He had had at least two children who had died, Lucy and William, and Anthony and Ann would have another son who would die very young and a third who would survive.
There were further new publications in these years, though the appearance of editions published in Paris makes it very difficult to know what are new works and which are French editions of works which had already been published in England. A violin concerto and a concerto for two violins appeared in Paris in the early 1770s and these did not appear in print in London. The concerto for two violins could be the work Kammell played with Madame Sirmen in 1771.
Op. 13 is a set of six violin sonatas (violin and continuo) which appeared in Paris. There is no other known work published as Op. 13 so this may be a new work, but the inferred publication date, 1774, is several years to early.
Op. 14 is another set of Divertimentos for string quartet, and flute or oboe and strings dedicated to Sir Gregory Page Turner (1748 – 1805). In 1775 Turner, who was M.P. for Thirsk had inherited estates in what is now Blackheath in South East London. I have been unable to find any connection between Turner and Kammell’s other acquaintances other than the fact that his estates at Blackheath lie on the road from London to Kent.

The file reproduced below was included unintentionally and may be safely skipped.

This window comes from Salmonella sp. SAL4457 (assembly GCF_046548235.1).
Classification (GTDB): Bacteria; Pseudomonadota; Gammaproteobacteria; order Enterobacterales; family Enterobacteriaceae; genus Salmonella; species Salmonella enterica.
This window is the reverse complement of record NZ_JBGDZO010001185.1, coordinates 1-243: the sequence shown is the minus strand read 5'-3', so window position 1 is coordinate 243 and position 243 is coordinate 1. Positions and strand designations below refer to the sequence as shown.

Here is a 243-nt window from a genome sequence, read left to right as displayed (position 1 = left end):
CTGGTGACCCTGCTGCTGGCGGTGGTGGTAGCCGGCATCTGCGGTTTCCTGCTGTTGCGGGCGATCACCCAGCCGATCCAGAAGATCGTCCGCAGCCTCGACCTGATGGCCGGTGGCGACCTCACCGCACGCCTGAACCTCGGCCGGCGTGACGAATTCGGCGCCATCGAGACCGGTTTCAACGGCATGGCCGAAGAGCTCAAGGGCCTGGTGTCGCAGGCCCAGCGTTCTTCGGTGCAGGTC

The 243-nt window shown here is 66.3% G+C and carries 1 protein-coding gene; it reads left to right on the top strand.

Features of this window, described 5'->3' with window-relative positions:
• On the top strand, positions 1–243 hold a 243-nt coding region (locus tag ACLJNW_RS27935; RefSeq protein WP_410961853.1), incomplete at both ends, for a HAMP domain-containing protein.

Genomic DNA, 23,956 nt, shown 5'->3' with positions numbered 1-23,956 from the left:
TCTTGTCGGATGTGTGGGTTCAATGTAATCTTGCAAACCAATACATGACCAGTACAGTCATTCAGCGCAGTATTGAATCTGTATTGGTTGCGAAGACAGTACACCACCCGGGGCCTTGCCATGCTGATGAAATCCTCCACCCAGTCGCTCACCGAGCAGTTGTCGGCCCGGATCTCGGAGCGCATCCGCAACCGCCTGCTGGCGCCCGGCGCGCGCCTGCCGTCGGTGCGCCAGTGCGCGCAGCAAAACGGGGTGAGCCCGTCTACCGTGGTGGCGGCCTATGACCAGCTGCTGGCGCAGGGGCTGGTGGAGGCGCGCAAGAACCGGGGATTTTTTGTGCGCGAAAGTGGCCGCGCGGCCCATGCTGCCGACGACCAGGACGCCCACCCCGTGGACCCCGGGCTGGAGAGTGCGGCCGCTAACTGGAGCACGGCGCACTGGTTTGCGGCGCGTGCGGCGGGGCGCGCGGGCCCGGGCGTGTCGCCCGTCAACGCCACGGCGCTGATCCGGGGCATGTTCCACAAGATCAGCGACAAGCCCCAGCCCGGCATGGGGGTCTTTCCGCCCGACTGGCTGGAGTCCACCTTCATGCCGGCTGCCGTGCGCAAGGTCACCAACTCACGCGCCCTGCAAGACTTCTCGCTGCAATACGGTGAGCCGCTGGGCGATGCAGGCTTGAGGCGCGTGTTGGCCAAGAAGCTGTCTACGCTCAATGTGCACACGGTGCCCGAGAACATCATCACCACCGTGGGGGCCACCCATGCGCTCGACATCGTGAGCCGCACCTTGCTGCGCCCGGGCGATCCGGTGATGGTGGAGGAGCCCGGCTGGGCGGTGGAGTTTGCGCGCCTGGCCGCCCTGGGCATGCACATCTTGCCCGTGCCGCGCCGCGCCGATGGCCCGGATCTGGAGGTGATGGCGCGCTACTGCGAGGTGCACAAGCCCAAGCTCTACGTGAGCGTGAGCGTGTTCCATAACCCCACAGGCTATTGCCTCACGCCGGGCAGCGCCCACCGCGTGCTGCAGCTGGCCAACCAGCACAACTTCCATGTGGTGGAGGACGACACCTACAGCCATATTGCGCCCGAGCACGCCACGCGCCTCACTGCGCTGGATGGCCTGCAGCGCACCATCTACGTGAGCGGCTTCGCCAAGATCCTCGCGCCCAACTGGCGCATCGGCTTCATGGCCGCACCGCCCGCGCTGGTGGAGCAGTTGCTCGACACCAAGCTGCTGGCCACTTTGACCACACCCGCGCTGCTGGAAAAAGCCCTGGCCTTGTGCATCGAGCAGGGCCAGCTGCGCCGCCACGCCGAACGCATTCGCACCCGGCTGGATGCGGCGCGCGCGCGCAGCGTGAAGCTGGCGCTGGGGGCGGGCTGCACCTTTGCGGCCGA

Sir Gregory Page Turner
The publishing date is estimated as c1780, which may be one or two years after the date of composition.
Op. 15 is a set of Six Duets dedicated to the Earl of Aylesford. Heneage Finch, 4th Earl of Aylesford ( 1751 – 1812) had been MP for Maidstone, Kent, until 1777, when he inherited the title. He did, therefore, have a link with Kent, where Kammell’s first supporters had their country seats. Aylesford is in Kent – but neither the 4th Earl nor his predecessors had any direct personal connection to the county. Their principal property and estates were in Warwickshire.
The 4th Earl was a talented landscape artist.
The publishing date is estimated as 1785, but these must date from 1779 or earlier, perhaps 1777, the date that Finch inherited the title, if my dating of the last known works, examined in the next chapter, is correct.